On Sunday, in Donnybrook, Terenure take on Clongowes in the Leinster Schools Cup, while, in Musgrave Park, PBC and CBC renew an ancient rivalry that will draw the punters out in their thousands.
If you’re lucky enough to line out in these games it stays with you forever. You may play and forget a thousand club games but each kick, pass and try of your schools cup career is burnt into the memory banks.
Rugby is famous for its old boys network. Private school leads to NUI university which in turn leads to a secure job as a lawyer, doctor or businessman with the school tie frequently brought along for the ride.
But times are changing.
Since the game went professional, rugby is suddenly a career in its own right. The high profile of our provincial and international players wins over impressionable minds and when career paths are being chosen, ‘professional rugby player’ is now in the melting pot.
A dangerous development.
For every Ronan O’Gara and Brian O’Driscoll, you have a Conor McGuinness and Ciaran Scally. Players with superb schools careers thinking they had a bright future in the game, only to see it cut short by injury. Both those players had enough academic clout to forge alternative careers but others are not so fortunate.
The danger comes from students thinking they are good enough to make it as a pro and neglecting their studies. When they leave the cosy school environment and find they are not up to it, or suffer serious injury, they are suddenly scrabbling for a foothold on the increasingly crowded jobs ladder.
Charlie Buckley, president of UCC RFC, has strong views on the subject. “Traditionally, Pres and Christians have been the feeder schools for UCC. Back in the late 1990s, we were looking at setting up the UCC rugby academy to develop promising players but we ran into some major problems.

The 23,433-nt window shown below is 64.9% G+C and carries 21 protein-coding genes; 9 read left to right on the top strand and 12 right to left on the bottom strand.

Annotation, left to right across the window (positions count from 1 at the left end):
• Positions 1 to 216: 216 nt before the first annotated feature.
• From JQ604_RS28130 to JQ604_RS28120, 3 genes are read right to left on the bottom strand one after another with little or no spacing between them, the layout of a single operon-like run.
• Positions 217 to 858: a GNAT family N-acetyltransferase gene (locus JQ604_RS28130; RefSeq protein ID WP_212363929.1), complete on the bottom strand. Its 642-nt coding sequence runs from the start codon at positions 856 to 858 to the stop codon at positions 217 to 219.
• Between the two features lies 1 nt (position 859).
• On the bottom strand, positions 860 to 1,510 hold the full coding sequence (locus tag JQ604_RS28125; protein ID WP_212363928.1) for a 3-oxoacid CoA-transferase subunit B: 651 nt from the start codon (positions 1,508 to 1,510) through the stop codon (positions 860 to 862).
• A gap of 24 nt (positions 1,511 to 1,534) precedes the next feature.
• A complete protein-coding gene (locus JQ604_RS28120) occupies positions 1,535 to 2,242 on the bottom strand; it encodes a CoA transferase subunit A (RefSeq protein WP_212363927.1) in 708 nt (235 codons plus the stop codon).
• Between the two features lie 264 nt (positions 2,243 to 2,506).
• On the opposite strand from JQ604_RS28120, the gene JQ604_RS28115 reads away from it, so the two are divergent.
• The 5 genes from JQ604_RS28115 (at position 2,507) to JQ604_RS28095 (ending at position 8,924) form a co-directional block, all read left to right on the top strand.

“Munster had 13 players in the Irish schools squad that toured and beat Australia and we were hoping to get a good chunk of those.
“However, only one of those 13 got the points needed to go to UCC and that set the alarm bells ringing. We took the decision to invite certain players in the Cork Institute of Technology, who had a lower points entry, to come and play for UCC.”
With Leaving Cert points for promising schools players falling, Buckley believes the focus falls on the schools. “Winning cups is obviously great profile for a school and the guys on the team are treated like heroes. I think some of them think ‘I don’t have to study because rugby will give me a living’. But the reality is only a fraction of them actually make it.”
The desire to win senior cups has seen some schools embark on aggressive recruitment policies. Promising kids are spotted early and the fact that the schools tend to be fee-paying means inducements are not hard to find. Traditionally, coaching at schools level has been done by teachers or parents, but in recent times expert, outside help has been brought in.
Former Ireland coach Murray Kidd was drafted into the CBC set-up and it is unlikely a professional coach like him was doing it out of a love of the game.
If you are brought in to win a cup, the Leaving Cert takes a back seat and there is a story doing the rounds about a schools coach telling his players “not to study for more than one hour a night because it affects your concentration on the pitch”.
Parents also have an important role here. Most fathers dream of their sons wearing the green of Ireland but it is important to instil a degree of realism into the equation and encourage their boy to hit the books while pursuing his sporting goals.
Buckley says the UCC academy is very aware of the pitfalls. “Getting your degree is the over-riding principle,” he says. “We call the players in every two or three weeks to see how their studies are going. If someone falls behind we tell them to take a few weeks off rugby.”
The Schools cups represent one of the most colourful and vibrant traditions in the game. Those lucky enough to have schools cup medals should treasure them.
Let’s hope the next generation don’t have to pawn theirs.